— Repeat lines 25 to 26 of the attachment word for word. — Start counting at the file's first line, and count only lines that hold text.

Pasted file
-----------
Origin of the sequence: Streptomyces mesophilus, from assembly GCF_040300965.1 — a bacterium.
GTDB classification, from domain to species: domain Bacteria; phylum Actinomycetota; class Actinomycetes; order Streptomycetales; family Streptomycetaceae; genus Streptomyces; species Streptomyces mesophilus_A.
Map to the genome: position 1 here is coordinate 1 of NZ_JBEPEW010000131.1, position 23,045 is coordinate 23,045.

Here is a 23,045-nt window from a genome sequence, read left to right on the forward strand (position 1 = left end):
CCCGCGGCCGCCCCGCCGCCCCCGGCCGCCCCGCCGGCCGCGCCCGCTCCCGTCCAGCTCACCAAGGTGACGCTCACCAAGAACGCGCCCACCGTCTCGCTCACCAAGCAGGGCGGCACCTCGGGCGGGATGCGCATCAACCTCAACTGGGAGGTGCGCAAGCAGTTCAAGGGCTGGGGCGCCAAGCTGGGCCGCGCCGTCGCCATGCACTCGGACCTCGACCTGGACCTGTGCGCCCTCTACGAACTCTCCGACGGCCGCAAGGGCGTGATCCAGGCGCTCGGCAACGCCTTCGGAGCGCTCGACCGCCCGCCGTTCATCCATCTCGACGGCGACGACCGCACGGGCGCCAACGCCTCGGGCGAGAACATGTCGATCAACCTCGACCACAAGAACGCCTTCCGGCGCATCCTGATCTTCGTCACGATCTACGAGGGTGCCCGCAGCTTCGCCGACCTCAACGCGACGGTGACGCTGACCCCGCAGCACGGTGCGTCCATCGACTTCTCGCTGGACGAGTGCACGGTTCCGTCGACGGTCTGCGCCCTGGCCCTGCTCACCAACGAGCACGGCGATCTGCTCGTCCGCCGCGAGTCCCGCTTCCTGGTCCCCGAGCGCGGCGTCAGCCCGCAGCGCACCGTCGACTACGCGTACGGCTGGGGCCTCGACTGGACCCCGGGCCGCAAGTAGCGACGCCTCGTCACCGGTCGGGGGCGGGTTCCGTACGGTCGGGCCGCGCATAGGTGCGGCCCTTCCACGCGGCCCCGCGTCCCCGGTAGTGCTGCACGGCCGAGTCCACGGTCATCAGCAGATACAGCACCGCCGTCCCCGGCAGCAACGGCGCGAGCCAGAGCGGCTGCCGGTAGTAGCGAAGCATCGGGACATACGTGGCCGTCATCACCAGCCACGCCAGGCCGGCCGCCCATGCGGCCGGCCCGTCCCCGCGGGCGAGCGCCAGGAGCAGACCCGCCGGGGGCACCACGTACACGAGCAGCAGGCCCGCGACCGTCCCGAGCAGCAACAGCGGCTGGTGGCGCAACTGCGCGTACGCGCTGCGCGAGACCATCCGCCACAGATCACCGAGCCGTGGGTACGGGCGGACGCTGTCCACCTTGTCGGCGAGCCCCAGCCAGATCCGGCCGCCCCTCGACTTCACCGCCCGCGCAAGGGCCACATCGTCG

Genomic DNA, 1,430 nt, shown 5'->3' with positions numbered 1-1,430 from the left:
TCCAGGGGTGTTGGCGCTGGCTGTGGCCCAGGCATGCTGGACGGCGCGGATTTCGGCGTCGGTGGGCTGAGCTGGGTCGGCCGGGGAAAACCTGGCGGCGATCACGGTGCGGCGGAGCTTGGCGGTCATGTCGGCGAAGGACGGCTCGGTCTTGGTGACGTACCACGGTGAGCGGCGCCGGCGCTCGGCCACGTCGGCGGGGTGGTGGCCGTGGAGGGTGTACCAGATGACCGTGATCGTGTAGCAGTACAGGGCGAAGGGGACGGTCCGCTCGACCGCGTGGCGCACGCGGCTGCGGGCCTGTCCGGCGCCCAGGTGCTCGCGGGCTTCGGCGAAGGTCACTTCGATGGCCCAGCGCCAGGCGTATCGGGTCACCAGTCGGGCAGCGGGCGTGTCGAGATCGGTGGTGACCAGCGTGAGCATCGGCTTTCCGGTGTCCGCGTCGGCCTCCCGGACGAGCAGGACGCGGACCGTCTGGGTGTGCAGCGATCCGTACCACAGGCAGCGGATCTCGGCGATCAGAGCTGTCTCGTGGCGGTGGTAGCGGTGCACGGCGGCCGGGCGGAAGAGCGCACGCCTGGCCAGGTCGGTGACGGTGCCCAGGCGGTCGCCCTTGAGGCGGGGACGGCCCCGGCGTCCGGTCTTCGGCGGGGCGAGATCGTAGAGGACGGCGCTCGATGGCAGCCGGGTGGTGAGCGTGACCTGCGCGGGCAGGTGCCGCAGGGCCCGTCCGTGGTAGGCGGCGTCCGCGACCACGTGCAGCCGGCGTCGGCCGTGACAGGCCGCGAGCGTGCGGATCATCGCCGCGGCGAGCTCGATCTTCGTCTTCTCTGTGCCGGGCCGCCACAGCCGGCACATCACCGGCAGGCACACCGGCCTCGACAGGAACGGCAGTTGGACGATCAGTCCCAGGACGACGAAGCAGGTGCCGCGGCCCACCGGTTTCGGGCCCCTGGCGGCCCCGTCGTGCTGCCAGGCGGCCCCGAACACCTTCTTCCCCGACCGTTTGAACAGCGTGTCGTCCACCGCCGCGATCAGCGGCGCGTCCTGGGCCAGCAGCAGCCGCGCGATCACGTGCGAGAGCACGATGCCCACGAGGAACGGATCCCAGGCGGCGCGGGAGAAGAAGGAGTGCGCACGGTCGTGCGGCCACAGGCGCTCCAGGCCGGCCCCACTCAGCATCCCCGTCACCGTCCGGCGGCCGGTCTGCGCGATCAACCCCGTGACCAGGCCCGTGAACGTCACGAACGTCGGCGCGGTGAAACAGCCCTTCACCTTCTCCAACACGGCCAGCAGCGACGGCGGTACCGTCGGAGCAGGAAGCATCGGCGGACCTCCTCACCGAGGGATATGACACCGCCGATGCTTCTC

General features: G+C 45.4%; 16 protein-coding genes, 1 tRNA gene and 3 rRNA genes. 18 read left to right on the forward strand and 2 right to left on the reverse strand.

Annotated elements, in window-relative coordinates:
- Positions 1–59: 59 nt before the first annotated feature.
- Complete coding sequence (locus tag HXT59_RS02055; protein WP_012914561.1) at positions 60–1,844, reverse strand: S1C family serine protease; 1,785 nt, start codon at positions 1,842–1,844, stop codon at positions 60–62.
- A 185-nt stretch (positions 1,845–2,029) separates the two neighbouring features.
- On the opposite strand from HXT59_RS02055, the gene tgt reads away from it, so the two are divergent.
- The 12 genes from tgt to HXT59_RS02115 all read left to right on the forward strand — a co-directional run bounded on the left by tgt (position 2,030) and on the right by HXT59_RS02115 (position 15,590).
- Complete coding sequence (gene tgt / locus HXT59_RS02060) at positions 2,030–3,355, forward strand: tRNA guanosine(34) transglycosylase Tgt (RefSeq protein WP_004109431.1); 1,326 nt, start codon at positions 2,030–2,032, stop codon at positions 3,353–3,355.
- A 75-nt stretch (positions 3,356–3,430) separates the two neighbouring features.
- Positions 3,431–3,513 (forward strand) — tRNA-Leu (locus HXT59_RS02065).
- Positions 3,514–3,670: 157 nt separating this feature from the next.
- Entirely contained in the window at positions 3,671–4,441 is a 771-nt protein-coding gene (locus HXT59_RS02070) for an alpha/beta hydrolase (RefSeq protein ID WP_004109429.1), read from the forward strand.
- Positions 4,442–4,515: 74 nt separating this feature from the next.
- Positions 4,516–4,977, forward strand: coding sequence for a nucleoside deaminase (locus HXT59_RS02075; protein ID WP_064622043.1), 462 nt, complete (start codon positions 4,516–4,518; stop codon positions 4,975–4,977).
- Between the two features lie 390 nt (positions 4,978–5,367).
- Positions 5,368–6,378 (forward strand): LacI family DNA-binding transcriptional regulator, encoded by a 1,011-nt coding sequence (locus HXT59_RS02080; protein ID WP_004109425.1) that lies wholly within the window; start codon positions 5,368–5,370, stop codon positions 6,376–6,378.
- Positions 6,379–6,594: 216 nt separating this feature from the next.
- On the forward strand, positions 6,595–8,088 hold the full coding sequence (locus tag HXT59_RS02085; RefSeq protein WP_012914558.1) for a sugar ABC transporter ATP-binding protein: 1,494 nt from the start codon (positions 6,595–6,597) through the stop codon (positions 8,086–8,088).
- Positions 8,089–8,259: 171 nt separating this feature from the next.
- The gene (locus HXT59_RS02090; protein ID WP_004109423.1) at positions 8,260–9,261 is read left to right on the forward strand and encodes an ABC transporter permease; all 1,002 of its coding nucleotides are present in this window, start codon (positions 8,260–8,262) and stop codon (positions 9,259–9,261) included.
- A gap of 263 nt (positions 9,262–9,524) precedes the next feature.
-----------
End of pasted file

- On the forward strand, positions 6,595–8,088 hold the full coding sequence (locus tag HXT59_RS02085; RefSeq protein WP_012914558.1) for a sugar ABC transporter ATP-binding protein: 1,494 nt from the start codon (positions 6,595–6,597) through the stop codon (positions 8,086–8,088).
- Positions 8,089–8,259: 171 nt separating this feature from the next.